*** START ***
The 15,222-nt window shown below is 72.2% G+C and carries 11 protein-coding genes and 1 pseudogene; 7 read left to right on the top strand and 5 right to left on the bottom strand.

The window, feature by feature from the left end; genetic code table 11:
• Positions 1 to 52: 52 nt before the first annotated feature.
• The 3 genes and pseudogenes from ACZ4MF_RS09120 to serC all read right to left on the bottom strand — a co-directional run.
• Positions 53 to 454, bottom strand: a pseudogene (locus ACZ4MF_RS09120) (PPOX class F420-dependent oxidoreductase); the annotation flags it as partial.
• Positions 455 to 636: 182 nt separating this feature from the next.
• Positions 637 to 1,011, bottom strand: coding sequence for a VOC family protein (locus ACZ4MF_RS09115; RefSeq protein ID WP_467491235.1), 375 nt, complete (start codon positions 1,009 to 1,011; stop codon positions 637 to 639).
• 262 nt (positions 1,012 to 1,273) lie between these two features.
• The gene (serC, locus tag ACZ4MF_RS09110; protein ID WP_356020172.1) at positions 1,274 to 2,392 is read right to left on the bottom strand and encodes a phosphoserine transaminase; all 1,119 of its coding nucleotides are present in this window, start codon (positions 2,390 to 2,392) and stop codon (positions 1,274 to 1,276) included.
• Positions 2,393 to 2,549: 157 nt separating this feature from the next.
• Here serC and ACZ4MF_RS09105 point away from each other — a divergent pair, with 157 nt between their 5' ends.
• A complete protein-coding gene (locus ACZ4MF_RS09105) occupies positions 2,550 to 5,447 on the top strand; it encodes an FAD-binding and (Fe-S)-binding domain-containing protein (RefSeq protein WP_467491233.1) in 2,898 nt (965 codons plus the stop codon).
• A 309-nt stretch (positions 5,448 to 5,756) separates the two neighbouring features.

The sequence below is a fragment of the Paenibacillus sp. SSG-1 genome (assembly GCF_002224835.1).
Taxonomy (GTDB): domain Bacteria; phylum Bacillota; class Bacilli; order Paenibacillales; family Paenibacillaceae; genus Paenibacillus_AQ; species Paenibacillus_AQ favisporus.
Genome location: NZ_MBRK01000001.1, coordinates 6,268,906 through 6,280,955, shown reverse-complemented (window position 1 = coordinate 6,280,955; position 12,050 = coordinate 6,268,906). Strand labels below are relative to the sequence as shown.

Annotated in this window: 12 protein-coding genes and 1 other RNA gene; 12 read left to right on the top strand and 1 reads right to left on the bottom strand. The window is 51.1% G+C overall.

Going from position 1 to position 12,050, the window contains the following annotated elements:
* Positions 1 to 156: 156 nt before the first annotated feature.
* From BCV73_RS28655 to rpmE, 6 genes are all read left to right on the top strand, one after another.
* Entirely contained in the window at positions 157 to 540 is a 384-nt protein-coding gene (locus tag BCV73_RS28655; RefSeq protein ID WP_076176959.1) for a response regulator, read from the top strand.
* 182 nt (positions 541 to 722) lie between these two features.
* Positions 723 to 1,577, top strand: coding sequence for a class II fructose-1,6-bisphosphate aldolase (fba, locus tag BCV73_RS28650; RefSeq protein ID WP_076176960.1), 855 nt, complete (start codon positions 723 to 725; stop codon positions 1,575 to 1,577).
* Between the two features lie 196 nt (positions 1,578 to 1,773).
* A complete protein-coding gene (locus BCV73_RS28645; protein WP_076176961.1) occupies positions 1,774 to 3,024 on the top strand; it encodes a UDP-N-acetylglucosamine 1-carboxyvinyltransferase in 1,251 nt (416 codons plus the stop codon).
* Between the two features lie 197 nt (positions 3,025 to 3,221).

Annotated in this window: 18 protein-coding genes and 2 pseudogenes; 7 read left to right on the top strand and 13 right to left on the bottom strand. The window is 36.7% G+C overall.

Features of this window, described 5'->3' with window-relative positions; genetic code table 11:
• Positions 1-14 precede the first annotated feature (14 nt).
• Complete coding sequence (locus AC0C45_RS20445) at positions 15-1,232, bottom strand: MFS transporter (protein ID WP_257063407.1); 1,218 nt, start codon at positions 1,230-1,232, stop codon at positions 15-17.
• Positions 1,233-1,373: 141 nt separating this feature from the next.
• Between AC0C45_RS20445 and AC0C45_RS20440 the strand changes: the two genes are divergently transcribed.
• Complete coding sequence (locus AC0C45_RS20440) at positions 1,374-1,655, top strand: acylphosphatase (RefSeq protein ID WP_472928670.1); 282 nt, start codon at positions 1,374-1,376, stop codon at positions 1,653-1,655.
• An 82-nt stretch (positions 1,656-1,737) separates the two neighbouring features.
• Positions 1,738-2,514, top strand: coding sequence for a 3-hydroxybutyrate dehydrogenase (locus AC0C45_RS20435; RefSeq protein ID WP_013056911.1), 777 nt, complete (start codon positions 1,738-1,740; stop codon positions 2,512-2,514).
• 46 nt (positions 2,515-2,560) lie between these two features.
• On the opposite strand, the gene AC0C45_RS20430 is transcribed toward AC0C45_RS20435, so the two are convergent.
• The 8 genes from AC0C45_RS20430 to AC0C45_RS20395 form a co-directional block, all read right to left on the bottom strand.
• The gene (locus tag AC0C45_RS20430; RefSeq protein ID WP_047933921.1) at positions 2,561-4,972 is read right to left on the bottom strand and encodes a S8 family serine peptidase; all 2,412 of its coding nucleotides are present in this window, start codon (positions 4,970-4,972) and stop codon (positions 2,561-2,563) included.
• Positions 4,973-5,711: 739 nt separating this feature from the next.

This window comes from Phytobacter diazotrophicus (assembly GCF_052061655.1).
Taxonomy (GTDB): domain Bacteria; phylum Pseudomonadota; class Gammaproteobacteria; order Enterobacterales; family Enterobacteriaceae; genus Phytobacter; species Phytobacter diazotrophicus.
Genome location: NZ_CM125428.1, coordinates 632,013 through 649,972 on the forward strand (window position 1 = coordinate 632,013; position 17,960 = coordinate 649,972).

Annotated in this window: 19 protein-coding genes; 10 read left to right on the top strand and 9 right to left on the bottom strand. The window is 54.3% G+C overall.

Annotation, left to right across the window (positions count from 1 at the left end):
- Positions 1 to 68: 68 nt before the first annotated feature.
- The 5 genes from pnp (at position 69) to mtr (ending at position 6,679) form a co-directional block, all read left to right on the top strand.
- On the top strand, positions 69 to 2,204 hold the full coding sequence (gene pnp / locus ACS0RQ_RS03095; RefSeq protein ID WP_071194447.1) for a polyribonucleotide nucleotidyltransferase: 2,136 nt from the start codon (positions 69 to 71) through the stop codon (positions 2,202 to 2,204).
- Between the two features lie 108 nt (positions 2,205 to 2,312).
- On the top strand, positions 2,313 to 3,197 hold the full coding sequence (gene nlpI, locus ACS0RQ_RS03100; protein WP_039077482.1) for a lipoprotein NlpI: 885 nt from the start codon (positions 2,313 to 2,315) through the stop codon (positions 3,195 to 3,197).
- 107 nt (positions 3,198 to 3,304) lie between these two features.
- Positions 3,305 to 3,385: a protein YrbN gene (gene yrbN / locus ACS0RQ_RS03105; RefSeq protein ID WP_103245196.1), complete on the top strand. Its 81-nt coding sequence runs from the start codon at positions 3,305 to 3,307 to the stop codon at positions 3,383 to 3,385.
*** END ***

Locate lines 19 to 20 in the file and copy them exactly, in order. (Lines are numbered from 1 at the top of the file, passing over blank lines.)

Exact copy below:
* Positions 1 to 156: 156 nt before the first annotated feature.
* From BCV73_RS28655 to rpmE, 6 genes are all read left to right on the top strand, one after another.